Uncoordinated, underfunded, and inadequate: Wyoming’s approach to homelessness — STATE OF INSECURITY

There are plenty of well-meaning people in Wyoming trying to make sure their neighbors have roofs over their heads. But the state has neglected to fund or develop infrastructure to ensure everyone is effectively working together.

Better Wyoming launches new series: STATE OF INSECURITY

Over the next several weeks, Better Wyoming will publish a series of articles, “State of Insecurity,” that examines shortcomings in the ways Wyoming deals with homelessness, hunger, and low wages. This is the series introduction.

Exit Interview: Kathryn Lenth — How to lose a computer scientist (VIDEO)

Computer scientist Kathryn Lenth was happy to make Casper home, until she and her partner, Kristen, realized Wyoming might not be the best place for LGBT people to live. Now Kathryn is training the tech workforce of tomorrow ... in Utah.

Session recap: Medicaid work requirements didn’t pass this year, but they fit too well with Wyoming’s history of denying public assistance to assume they won’t be back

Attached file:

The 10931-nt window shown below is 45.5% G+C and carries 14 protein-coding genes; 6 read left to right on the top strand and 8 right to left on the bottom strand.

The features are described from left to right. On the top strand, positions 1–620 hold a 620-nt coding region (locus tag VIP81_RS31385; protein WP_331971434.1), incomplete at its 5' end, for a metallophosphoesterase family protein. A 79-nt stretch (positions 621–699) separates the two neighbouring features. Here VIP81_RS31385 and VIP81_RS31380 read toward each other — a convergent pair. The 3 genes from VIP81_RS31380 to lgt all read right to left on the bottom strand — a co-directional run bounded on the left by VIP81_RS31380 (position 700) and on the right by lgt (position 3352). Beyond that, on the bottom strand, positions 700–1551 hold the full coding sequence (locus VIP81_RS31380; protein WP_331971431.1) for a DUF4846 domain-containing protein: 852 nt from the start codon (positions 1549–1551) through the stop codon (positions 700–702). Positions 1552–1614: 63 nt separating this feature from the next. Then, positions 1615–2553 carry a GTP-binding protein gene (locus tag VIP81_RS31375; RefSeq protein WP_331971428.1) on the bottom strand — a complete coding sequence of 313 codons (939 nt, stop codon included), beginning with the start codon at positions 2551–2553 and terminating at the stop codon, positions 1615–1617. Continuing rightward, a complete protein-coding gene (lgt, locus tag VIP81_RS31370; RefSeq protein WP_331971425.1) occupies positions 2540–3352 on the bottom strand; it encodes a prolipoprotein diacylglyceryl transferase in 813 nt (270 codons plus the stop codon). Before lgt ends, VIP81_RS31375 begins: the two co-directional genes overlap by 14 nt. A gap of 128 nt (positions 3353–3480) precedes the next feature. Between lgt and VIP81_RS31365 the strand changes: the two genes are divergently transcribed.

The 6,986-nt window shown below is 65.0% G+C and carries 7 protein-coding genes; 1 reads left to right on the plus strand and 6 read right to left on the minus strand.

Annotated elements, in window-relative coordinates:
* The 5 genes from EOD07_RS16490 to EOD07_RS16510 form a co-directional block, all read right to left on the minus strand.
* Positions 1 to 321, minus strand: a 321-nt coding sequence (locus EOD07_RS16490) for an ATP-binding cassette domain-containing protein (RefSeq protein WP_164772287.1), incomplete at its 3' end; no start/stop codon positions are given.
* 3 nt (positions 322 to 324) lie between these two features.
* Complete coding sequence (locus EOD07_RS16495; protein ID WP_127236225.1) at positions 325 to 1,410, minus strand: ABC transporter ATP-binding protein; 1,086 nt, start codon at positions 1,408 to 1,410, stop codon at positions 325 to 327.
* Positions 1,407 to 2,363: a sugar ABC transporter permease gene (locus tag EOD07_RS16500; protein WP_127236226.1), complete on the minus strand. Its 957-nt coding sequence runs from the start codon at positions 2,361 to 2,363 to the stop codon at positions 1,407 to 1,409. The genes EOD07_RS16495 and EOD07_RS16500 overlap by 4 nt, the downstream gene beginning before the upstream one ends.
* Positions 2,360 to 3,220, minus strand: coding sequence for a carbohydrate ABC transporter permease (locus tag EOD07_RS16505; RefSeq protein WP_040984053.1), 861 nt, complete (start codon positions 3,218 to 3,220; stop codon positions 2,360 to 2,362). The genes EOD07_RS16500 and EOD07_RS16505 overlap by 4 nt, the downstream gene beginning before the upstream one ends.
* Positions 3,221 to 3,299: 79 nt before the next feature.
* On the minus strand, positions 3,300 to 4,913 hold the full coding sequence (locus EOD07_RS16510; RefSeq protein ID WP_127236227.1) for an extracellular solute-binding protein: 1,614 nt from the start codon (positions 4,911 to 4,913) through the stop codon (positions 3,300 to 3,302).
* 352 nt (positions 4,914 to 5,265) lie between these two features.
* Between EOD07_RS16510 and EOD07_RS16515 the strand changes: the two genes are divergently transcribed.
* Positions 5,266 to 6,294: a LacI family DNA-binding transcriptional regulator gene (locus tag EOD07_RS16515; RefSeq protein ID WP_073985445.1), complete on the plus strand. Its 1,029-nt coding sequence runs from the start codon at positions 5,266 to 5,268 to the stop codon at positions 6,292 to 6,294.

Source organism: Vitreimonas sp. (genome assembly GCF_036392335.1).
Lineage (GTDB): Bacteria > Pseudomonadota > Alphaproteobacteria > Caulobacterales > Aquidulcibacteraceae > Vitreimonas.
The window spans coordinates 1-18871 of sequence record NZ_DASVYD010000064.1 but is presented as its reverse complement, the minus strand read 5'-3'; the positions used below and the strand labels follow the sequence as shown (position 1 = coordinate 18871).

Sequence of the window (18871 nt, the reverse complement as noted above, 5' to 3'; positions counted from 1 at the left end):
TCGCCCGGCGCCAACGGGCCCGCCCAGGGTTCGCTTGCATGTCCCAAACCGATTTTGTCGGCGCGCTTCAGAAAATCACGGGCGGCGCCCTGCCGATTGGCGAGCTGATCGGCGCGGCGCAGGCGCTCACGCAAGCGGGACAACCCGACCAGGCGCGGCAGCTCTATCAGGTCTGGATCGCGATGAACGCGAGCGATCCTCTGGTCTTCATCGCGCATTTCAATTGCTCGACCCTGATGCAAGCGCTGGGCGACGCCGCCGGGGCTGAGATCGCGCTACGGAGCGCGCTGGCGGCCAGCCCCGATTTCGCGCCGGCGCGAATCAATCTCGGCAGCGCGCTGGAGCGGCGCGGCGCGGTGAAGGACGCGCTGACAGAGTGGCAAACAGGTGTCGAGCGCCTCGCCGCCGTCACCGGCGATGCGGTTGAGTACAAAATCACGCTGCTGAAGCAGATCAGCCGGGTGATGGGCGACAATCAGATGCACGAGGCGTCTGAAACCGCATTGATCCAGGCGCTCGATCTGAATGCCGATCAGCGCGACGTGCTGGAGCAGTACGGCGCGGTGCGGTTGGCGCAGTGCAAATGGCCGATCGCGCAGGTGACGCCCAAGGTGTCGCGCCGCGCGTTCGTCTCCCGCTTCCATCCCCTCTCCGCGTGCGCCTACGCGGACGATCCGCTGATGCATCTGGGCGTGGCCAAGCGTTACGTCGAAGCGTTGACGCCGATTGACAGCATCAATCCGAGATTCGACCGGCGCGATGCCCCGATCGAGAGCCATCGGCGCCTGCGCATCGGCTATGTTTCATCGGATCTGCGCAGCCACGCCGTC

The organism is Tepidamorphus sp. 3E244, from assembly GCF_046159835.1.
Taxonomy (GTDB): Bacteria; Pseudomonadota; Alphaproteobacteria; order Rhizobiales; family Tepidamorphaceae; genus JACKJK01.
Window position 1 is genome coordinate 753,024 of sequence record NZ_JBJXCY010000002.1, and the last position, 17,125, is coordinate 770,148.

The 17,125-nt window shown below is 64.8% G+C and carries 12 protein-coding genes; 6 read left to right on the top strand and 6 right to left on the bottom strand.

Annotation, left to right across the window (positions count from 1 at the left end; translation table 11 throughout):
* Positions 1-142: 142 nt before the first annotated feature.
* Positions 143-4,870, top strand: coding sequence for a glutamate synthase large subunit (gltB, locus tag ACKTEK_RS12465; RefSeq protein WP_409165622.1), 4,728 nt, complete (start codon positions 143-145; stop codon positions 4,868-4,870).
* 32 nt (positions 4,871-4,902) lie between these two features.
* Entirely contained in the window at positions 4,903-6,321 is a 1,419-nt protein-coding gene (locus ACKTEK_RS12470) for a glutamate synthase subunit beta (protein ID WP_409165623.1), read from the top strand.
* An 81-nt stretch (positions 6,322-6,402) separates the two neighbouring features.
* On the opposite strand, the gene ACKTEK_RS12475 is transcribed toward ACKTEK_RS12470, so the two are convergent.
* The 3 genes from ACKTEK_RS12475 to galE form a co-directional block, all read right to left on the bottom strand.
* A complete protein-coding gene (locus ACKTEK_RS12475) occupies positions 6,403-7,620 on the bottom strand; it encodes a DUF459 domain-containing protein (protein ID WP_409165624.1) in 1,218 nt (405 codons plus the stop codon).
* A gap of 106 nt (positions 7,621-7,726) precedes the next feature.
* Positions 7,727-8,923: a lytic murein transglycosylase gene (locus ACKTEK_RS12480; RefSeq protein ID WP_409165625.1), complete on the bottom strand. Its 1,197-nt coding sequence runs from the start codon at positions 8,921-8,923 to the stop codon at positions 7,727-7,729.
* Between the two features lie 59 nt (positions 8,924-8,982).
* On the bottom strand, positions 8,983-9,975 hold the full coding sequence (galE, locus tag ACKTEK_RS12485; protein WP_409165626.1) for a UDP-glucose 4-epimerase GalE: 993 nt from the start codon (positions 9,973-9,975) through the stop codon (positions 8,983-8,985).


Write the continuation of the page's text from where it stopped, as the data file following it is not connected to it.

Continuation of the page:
A work requirements bill passed the Senate with gusto, suggesting there's no small number of lawmakers eager to kick folks in Wyoming off Medicaid.

Better Wyoming director Nate Martin appears on “Speak Your Piece” talk radio show

Better Wyoming director Nate Martin spoke with Darian Dudrick for the Cody-based "Speak Your Piece" talk radio show about what BW is, what we want, and how we're going to get it.

Session recap: Wyoming hasn’t seen the last of pipeline protest bills like SF-74

The bill vetoed by Gov. Matt Mead that would have punished protesters like those at Standing Rock with imprisonment and absurd fines was a small part of a much larger fight. It's likely to be back in some form soon.

Book review: The currents young Wyomingites swim against

In an essay for High Country News, BW director Nate Martin looks at two books that explain why Wyoming can't keep its young talent.

Session recap: How the death of “Wyoming Public Lands Day” illustrates mining’s grip on the Legislature

What should have been an uncontroversial win for public lands advocates became a way for mineral industry-connected lawmakers to demonstrate their supremacy.

House upholds Mead’s veto of pipeline protest bill, killing it for good (until next year)

The Legislature needed a two-thirds vote from each chamber to override Mead's veto. The Senate mustered the votes, but the House did not.

House amendments might scuttle a consensus vote on pipeline protest bill

The Senate left the bill much as ALEC wrote it. But amendments in the House to address free speech and landowner concerns imight make it difficult to reconcile the two versions before the 2018 session closes.